Spring must be here, because today was the opening day at the PSU Community Garden. We had an amazing turnout: about 75 people! That’s the most I’ve ever seen at a garden workday. After breakfast and orientation, we had put everyone to work. We put up birdhouses, cleaned up trash on site, rearranged our compost system into smaller bins that should be easier to turn, weeded garden paths and the perennial beds, woodchuck-proofed our fence, and got to listen to some live music while we worked. We had an awesome crew of workers. I’m super excited! If today was any indication, we’re in for a great season!
If you know me, it’s no secret I’m a pretty big fan of Thomas Jefferson. (I’m drinking tea out of my Monticello mug as I write this, and waiting eagerly for spring so I can plant Monticello heirloom lettuce)! In addition to Jefferson’s roles as statesman, architect, inventor, and educator, he was also very interested in science, taking daily weather observations, and keeping detailed records of his garden, which include planting dates, horticultural notes, when flowers began to bloom, and when vegetables were brought to table. So apart from the fact that Jefferson did it…
Why should I keep records of my garden?
My philosophy is that every gardener should be part naturalist and ecologist, especially if you are following organic growing methods. The better you understand the ecosystem of your garden, from the microbes in the soil, all the way up to your (uninvited) mammal visitors, the better (at least in theory!) you will be able to grow food. The role of the organic gardener is to gently encourage this ecosystem to be the very best one for cultivating food. This may consist of planting flowers that invite beneficial insects, adding compost and organic matter to improve soil health, or handpicking squash bug eggs off of your cucurbits. But understanding the ecosystem in the garden starts with careful observation.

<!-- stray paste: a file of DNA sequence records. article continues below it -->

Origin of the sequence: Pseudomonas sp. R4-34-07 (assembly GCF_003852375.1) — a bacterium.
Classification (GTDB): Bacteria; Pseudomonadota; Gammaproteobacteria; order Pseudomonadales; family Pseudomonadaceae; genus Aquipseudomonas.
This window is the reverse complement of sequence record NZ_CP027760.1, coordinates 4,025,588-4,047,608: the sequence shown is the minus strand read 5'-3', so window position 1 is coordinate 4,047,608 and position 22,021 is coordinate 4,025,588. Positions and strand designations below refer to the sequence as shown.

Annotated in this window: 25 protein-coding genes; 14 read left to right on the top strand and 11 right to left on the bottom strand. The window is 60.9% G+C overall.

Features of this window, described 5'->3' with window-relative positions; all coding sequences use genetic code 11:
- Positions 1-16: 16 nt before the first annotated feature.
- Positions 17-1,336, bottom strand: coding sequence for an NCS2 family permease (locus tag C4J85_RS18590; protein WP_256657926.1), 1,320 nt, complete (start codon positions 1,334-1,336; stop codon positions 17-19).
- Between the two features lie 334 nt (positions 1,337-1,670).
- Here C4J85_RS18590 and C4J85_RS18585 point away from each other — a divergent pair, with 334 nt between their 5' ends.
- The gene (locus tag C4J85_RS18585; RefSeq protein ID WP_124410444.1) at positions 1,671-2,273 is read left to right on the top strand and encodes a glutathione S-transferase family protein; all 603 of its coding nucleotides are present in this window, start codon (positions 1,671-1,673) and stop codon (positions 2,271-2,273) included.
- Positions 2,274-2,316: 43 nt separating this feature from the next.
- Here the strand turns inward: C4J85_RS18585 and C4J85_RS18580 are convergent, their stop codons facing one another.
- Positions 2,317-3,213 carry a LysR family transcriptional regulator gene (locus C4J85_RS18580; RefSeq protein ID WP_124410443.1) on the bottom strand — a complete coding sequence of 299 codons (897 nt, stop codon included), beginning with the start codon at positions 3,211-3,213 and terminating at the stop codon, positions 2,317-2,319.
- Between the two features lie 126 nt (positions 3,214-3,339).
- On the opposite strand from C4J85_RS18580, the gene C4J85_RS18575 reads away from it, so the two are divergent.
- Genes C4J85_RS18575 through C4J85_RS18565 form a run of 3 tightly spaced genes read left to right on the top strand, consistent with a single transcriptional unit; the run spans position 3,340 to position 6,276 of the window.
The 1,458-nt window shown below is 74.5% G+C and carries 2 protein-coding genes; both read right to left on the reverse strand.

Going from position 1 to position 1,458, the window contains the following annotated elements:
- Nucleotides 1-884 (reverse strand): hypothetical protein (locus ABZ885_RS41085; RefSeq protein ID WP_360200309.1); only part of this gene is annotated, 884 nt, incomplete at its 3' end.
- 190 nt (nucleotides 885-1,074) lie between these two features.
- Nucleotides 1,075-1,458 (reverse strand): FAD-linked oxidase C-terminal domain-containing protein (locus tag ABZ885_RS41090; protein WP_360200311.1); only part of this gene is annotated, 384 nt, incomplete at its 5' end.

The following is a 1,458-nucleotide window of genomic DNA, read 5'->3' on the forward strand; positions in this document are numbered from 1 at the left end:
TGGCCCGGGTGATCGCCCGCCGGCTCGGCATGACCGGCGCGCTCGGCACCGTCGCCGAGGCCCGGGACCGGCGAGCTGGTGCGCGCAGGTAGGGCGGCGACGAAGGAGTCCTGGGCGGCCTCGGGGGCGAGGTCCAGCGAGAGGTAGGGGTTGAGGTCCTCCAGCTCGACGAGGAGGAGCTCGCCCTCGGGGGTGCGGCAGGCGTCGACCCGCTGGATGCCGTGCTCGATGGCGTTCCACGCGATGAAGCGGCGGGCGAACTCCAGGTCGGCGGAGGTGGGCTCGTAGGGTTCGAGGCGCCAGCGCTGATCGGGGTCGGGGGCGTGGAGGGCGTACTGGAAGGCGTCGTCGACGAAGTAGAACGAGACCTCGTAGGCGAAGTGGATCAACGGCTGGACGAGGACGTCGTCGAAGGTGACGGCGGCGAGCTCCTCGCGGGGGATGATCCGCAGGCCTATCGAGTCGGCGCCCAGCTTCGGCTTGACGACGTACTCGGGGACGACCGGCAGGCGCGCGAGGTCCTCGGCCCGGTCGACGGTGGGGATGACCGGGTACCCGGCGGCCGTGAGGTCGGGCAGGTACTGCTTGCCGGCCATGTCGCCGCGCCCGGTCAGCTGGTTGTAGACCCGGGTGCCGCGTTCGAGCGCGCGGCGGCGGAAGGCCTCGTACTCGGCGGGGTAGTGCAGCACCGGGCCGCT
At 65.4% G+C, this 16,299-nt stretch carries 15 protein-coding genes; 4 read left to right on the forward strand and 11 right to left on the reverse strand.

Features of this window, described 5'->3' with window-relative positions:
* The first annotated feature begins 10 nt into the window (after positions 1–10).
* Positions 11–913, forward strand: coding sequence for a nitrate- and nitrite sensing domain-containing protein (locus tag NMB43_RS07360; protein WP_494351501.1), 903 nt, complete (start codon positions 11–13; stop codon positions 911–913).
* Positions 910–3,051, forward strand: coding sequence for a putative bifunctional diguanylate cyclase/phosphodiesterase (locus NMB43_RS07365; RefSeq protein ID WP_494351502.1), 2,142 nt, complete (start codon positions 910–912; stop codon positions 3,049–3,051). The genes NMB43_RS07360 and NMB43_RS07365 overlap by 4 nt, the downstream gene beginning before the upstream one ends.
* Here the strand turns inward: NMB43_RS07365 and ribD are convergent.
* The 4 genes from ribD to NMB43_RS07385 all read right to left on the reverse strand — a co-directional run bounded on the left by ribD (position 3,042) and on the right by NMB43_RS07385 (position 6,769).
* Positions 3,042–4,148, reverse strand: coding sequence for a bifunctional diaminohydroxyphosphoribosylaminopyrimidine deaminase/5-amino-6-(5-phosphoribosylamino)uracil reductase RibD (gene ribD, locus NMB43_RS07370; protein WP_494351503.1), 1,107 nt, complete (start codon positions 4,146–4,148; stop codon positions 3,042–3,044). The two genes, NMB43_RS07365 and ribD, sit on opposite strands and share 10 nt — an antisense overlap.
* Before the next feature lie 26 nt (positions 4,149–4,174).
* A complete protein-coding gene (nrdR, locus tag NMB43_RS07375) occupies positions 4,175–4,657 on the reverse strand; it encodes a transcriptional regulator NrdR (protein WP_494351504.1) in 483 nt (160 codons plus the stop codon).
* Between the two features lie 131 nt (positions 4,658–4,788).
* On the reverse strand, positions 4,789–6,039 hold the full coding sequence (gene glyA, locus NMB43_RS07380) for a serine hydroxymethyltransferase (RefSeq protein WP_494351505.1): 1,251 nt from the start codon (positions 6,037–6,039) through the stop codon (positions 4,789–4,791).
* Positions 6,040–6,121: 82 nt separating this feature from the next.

The purpose of record keeping is simply collecting data to help you remember details of your garden from one year to the next, and to give you a baseline to (hopefully) repeat your successes and avoid repeating your failures. In 2012, I grew pole beans, a variety called ‘Speckled Cranberry,’ which is supposed to mature in about 90 days if grown for a dry bean. I planted the beans on May 19, and they didn’t flower until August. Because I wanted dry beans (or at least some seed to save for next year), I left the plants in the ground until they were killed by frost in October. After 120+ days, I only had a couple of seed pods with dry beans. While I suspect the plants had atypical behavior because of our hot, dry summer, I will have to pay close attention to how many days the plants take to mature if I grow the variety again. Maybe they took so long to mature because of the weather, but then again, it’s possible that the variety is not well adapted to our conditions here in the mid-Atlantic. Or perhaps someone had inadvertently selected for long maturation when saving seed (I got the original seed from other community gardeners at a seed swap). With detailed recording keeping, it may be possible to answer this question, and to get a good yield of Speckled Cranberry beans in the future.
Other reasons to keep garden records include crop rotation, managing pest and disease issues, cataloging plant vigor and yield, and developing new plant varieties – either by selecting for desirable traits, or breeding for specific characteristics.
How should I keep gardening records?
That’s completely up to you! I really didn’t keep many records the first couple of years I gardened, apart from some notes from one year to the next – what grew well, what did not, and things I wanted to change the following year. Last year (2012), I kept a spiral-bound notebook cataloging the varieties I grew and the planting dates. However, I did not keep careful records of when seeds germinated or when crops were ready to be harvested.
This year, I purchased a hard-bound notebook that will serve as my gardening journal (see the photo above). I’m hoping to be more systematic with my recording keeping, and to record observations when I’m out in the garden that can later be transferred to a spreadsheet. Each year I also make a map of my plot – both to maximize my yield from a small space, and as a guideline for crop rotation the following year.
But, many other methods for recording keeping exist. You may want to keep all your plant tags in a shoebox or in a 3-ring binder. Some gardeners prefer to keep a journal in calendar format with planting, germination, and harvest dates. The possibilities are endless!
What should I keep track of?
Again, this is up to you, and depends on your time, goals, and level of commitment. This year my spreadsheet will have fields for:
- Seed/plant source
- Planting date
- Germination date
- Date harvested